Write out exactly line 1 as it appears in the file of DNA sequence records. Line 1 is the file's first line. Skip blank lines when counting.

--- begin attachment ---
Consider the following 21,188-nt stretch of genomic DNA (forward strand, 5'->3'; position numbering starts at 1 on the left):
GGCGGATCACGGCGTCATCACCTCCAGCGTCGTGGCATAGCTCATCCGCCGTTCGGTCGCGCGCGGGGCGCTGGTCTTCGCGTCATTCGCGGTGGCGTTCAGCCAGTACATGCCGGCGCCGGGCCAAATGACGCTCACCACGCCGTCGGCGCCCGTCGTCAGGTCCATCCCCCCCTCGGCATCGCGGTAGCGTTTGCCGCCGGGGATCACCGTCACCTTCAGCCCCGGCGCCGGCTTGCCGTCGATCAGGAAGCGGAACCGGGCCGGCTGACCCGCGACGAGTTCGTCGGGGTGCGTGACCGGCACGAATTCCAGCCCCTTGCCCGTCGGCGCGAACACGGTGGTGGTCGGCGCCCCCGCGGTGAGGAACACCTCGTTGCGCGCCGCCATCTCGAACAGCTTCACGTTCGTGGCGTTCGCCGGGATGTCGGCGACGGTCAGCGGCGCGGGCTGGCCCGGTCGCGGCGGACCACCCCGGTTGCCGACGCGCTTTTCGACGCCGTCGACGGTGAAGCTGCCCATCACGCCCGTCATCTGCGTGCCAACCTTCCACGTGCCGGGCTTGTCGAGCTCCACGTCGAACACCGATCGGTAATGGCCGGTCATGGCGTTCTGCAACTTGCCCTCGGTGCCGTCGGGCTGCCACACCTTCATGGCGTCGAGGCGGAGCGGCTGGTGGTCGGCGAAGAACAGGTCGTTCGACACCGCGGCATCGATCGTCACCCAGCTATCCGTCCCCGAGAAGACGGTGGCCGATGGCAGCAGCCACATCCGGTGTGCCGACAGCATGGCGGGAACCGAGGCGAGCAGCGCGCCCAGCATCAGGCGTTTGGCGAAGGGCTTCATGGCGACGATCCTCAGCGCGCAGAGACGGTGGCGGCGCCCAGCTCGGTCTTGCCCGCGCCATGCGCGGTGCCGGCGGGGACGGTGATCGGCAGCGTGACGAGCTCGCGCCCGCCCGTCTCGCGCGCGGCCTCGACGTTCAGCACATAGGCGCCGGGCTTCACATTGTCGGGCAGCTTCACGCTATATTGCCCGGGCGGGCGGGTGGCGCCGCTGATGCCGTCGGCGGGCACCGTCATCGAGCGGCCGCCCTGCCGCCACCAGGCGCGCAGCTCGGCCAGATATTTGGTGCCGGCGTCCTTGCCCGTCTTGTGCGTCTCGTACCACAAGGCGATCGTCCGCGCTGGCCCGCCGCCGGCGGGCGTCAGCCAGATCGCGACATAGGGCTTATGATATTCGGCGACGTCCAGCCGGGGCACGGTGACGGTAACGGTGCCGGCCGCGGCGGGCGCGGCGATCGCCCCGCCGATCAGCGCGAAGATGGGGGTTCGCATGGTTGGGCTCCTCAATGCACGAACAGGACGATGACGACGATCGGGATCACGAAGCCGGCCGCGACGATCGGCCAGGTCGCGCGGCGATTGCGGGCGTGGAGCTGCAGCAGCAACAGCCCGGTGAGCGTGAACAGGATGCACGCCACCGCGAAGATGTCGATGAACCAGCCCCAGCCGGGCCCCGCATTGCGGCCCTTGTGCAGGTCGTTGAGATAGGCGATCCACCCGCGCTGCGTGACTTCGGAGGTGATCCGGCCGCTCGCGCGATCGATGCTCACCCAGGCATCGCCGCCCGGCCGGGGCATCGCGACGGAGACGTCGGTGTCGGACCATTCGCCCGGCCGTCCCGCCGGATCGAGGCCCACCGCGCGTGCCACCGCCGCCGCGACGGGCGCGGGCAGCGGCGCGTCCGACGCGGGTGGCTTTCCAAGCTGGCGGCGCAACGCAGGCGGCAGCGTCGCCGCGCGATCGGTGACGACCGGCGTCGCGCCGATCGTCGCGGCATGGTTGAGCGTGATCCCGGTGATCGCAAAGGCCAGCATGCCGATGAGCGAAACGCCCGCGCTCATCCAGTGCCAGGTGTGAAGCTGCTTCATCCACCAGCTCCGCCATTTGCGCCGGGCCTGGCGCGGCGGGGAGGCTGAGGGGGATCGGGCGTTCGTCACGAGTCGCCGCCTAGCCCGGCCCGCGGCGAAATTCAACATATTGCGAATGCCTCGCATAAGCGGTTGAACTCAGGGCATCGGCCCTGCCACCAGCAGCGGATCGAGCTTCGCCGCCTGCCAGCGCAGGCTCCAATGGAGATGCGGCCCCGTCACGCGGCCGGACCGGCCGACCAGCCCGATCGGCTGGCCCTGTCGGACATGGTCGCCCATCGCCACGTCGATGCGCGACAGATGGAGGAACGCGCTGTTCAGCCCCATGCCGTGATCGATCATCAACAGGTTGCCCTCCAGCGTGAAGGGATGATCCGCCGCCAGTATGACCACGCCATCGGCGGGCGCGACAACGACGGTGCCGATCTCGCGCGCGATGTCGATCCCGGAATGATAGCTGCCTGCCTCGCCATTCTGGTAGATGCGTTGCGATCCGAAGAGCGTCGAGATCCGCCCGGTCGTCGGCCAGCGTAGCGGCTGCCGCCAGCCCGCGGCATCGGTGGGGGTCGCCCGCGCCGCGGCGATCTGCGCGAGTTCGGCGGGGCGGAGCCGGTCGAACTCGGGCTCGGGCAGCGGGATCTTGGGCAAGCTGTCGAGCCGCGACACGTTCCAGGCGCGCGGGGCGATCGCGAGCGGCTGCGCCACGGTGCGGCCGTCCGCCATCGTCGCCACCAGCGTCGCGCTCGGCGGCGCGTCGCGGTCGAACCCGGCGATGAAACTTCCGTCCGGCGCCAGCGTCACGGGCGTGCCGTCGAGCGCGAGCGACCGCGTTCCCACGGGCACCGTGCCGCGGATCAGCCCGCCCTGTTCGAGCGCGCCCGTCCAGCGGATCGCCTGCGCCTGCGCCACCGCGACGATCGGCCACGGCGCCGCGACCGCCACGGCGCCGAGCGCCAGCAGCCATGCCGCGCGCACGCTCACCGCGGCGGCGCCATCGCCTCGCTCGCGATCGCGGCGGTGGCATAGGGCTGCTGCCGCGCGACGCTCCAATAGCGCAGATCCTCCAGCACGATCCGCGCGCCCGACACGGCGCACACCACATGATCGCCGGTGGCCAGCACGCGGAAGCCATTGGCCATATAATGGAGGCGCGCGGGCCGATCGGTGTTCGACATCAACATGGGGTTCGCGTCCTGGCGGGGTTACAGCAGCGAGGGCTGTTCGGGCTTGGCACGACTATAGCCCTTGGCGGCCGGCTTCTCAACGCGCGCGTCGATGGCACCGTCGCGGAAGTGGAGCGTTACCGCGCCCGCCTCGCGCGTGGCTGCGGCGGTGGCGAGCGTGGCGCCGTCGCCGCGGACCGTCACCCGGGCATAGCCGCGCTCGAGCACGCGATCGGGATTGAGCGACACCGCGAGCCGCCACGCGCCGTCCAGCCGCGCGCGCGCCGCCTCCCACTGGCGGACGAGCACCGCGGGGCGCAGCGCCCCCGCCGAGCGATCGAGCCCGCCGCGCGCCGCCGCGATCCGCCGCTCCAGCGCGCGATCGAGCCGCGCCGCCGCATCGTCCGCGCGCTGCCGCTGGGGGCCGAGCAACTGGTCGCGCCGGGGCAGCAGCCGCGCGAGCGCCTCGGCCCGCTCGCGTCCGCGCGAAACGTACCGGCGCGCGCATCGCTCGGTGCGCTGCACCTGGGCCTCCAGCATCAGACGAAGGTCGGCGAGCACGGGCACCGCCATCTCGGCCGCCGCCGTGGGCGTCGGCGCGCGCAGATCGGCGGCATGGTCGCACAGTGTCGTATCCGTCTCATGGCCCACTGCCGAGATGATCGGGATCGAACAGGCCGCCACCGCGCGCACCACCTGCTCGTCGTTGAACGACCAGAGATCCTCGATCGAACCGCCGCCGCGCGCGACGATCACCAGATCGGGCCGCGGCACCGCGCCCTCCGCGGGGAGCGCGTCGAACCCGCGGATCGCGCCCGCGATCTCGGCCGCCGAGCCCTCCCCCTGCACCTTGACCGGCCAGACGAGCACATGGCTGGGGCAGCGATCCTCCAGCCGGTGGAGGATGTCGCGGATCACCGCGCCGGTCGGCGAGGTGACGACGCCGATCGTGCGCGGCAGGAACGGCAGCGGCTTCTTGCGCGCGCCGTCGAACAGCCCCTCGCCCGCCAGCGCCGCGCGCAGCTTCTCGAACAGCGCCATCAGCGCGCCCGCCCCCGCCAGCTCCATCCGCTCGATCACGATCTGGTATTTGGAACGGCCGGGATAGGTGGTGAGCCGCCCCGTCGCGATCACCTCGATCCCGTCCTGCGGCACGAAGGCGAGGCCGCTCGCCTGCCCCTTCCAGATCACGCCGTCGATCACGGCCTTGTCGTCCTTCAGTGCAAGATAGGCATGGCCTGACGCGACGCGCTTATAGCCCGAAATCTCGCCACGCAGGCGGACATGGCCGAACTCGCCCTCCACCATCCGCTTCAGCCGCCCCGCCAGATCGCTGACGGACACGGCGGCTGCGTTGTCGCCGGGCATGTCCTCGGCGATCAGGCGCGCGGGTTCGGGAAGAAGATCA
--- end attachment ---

Consider the following 21,188-nt stretch of genomic DNA (forward strand, 5'->3'; position numbering starts at 1 on the left):